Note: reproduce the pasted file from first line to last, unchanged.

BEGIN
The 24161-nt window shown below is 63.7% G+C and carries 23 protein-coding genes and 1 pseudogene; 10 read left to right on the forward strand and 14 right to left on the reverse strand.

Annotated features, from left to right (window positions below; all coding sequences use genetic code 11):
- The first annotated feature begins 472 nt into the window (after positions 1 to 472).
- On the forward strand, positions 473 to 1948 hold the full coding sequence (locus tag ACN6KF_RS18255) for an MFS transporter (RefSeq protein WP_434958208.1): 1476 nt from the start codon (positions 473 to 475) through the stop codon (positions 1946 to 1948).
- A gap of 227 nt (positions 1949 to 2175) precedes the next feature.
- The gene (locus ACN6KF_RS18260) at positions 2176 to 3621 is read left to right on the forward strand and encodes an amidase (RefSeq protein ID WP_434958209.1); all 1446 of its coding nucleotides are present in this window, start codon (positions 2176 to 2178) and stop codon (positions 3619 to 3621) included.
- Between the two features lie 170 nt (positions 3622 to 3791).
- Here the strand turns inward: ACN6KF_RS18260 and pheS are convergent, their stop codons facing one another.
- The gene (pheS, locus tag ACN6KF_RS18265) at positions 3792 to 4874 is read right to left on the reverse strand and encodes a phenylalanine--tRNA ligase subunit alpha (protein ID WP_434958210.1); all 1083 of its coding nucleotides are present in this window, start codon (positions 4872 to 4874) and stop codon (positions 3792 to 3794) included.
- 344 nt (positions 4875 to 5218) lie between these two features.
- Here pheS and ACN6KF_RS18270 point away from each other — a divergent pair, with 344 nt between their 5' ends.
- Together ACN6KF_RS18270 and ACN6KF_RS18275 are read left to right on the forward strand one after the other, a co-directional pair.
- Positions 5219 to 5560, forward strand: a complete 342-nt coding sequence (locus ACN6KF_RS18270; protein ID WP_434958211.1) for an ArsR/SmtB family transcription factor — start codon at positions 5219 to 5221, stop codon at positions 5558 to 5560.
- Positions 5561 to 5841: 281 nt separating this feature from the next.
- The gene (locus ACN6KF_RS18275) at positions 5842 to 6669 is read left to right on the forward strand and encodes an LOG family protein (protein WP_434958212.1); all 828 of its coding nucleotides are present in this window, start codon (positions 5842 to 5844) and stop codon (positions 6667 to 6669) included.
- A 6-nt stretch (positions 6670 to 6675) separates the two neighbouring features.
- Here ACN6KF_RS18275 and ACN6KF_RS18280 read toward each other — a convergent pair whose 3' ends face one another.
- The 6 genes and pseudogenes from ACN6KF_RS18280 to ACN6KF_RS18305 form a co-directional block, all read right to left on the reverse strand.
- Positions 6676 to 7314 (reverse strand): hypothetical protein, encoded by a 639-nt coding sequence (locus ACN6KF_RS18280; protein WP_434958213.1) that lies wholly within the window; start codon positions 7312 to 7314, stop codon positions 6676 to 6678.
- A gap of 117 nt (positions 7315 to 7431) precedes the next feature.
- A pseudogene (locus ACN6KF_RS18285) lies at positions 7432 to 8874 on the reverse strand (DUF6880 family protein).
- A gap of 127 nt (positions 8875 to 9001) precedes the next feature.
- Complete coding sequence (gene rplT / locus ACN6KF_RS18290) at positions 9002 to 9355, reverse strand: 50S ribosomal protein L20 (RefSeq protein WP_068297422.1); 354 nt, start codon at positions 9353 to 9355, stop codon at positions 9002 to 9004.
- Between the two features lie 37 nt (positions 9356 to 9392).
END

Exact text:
The 24161-nt window shown below is 63.7% G+C and carries 23 protein-coding genes and 1 pseudogene; 10 read left to right on the forward strand and 14 right to left on the reverse strand.

Annotated features, from left to right (window positions below; all coding sequences use genetic code 11):
- The first annotated feature begins 472 nt into the window (after positions 1 to 472).
- On the forward strand, positions 473 to 1948 hold the full coding sequence (locus tag ACN6KF_RS18255) for an MFS transporter (RefSeq protein WP_434958208.1): 1476 nt from the start codon (positions 473 to 475) through the stop codon (positions 1946 to 1948).
- A gap of 227 nt (positions 1949 to 2175) precedes the next feature.
- The gene (locus ACN6KF_RS18260) at positions 2176 to 3621 is read left to right on the forward strand and encodes an amidase (RefSeq protein ID WP_434958209.1); all 1446 of its coding nucleotides are present in this window, start codon (positions 2176 to 2178) and stop codon (positions 3619 to 3621) included.
- Between the two features lie 170 nt (positions 3622 to 3791).
- Here the strand turns inward: ACN6KF_RS18260 and pheS are convergent, their stop codons facing one another.
- The gene (pheS, locus tag ACN6KF_RS18265) at positions 3792 to 4874 is read right to left on the reverse strand and encodes a phenylalanine--tRNA ligase subunit alpha (protein ID WP_434958210.1); all 1083 of its coding nucleotides are present in this window, start codon (positions 4872 to 4874) and stop codon (positions 3792 to 3794) included.
- 344 nt (positions 4875 to 5218) lie between these two features.
- Here pheS and ACN6KF_RS18270 point away from each other — a divergent pair, with 344 nt between their 5' ends.
- Together ACN6KF_RS18270 and ACN6KF_RS18275 are read left to right on the forward strand one after the other, a co-directional pair.
- Positions 5219 to 5560, forward strand: a complete 342-nt coding sequence (locus ACN6KF_RS18270; protein ID WP_434958211.1) for an ArsR/SmtB family transcription factor — start codon at positions 5219 to 5221, stop codon at positions 5558 to 5560.
- Positions 5561 to 5841: 281 nt separating this feature from the next.
- The gene (locus ACN6KF_RS18275) at positions 5842 to 6669 is read left to right on the forward strand and encodes an LOG family protein (protein WP_434958212.1); all 828 of its coding nucleotides are present in this window, start codon (positions 5842 to 5844) and stop codon (positions 6667 to 6669) included.
- A 6-nt stretch (positions 6670 to 6675) separates the two neighbouring features.
- Here ACN6KF_RS18275 and ACN6KF_RS18280 read toward each other — a convergent pair whose 3' ends face one another.
- The 6 genes and pseudogenes from ACN6KF_RS18280 to ACN6KF_RS18305 form a co-directional block, all read right to left on the reverse strand.
- Positions 6676 to 7314 (reverse strand): hypothetical protein, encoded by a 639-nt coding sequence (locus ACN6KF_RS18280; protein WP_434958213.1) that lies wholly within the window; start codon positions 7312 to 7314, stop codon positions 6676 to 6678.
- A gap of 117 nt (positions 7315 to 7431) precedes the next feature.
- A pseudogene (locus ACN6KF_RS18285) lies at positions 7432 to 8874 on the reverse strand (DUF6880 family protein).
- A gap of 127 nt (positions 8875 to 9001) precedes the next feature.
- Complete coding sequence (gene rplT / locus ACN6KF_RS18290) at positions 9002 to 9355, reverse strand: 50S ribosomal protein L20 (RefSeq protein WP_068297422.1); 354 nt, start codon at positions 9353 to 9355, stop codon at positions 9002 to 9004.
- Between the two features lie 37 nt (positions 9356 to 9392).